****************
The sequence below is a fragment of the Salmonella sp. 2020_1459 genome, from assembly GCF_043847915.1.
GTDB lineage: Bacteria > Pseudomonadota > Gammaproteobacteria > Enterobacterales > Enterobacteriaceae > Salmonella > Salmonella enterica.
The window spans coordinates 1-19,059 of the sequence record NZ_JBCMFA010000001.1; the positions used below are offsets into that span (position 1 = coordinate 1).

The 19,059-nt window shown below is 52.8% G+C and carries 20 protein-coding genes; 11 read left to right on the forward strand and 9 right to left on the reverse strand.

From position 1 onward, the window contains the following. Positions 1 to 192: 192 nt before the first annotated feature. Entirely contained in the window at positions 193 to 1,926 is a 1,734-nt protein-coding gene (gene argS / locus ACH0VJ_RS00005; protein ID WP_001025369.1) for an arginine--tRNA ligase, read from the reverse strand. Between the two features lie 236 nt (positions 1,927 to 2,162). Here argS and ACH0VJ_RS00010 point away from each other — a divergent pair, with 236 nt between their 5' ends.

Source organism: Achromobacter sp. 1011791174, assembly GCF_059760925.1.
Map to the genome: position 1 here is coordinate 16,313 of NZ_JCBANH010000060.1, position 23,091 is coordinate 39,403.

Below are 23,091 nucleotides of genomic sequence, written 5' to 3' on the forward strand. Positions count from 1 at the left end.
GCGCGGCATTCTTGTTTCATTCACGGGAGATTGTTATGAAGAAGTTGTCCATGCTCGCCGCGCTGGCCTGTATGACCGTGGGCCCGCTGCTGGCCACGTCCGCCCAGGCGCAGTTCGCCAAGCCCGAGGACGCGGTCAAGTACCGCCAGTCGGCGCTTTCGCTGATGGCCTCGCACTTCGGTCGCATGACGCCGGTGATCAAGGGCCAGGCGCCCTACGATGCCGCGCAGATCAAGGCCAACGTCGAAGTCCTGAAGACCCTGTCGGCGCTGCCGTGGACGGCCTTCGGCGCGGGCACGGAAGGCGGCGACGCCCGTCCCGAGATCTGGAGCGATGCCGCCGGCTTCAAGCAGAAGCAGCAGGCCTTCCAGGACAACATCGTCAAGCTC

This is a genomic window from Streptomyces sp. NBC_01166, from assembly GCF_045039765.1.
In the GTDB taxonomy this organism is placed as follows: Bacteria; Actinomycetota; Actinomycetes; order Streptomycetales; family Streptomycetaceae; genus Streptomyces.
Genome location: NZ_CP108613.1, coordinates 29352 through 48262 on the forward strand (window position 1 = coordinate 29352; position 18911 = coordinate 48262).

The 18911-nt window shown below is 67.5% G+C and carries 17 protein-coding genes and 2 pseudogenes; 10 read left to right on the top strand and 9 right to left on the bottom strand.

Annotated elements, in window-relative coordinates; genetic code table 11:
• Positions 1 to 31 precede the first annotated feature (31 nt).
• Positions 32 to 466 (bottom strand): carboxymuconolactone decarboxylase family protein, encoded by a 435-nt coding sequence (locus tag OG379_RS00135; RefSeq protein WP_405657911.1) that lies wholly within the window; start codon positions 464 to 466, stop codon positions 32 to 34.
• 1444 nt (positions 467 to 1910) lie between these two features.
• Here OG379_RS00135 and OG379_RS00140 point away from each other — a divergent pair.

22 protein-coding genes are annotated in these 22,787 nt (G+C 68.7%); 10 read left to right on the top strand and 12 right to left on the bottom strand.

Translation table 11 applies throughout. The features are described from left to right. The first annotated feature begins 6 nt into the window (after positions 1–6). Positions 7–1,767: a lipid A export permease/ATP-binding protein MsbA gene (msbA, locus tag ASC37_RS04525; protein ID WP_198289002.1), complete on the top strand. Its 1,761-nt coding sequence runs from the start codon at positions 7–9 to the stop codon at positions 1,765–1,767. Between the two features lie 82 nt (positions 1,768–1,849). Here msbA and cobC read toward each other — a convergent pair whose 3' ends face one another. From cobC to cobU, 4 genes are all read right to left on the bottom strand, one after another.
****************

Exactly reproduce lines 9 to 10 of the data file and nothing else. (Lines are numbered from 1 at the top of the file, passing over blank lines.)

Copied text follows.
GCGCGGCATTCTTGTTTCATTCACGGGAGATTGTTATGAAGAAGTTGTCCATGCTCGCCGCGCTGGCCTGTATGACCGTGGGCCCGCTGCTGGCCACGTCCGCCCAGGCGCAGTTCGCCAAGCCCGAGGACGCGGTCAAGTACCGCCAGTCGGCGCTTTCGCTGATGGCCTCGCACTTCGGTCGCATGACGCCGGTGATCAAGGGCCAGGCGCCCTACGATGCCGCGCAGATCAAGGCCAACGTCGAAGTCCTGAAGACCCTGTCGGCGCTGCCGTGGACGGCCTTCGGCGCGGGCACGGAAGGCGGCGACGCCCGTCCCGAGATCTGGAGCGATGCCGCCGGCTTCAAGCAGAAGCAGCAGGCCTTCCAGGACAACATCGTCAAGCTC

This is a genomic window from Streptomyces sp. NBC_01166, from assembly GCF_045039765.1.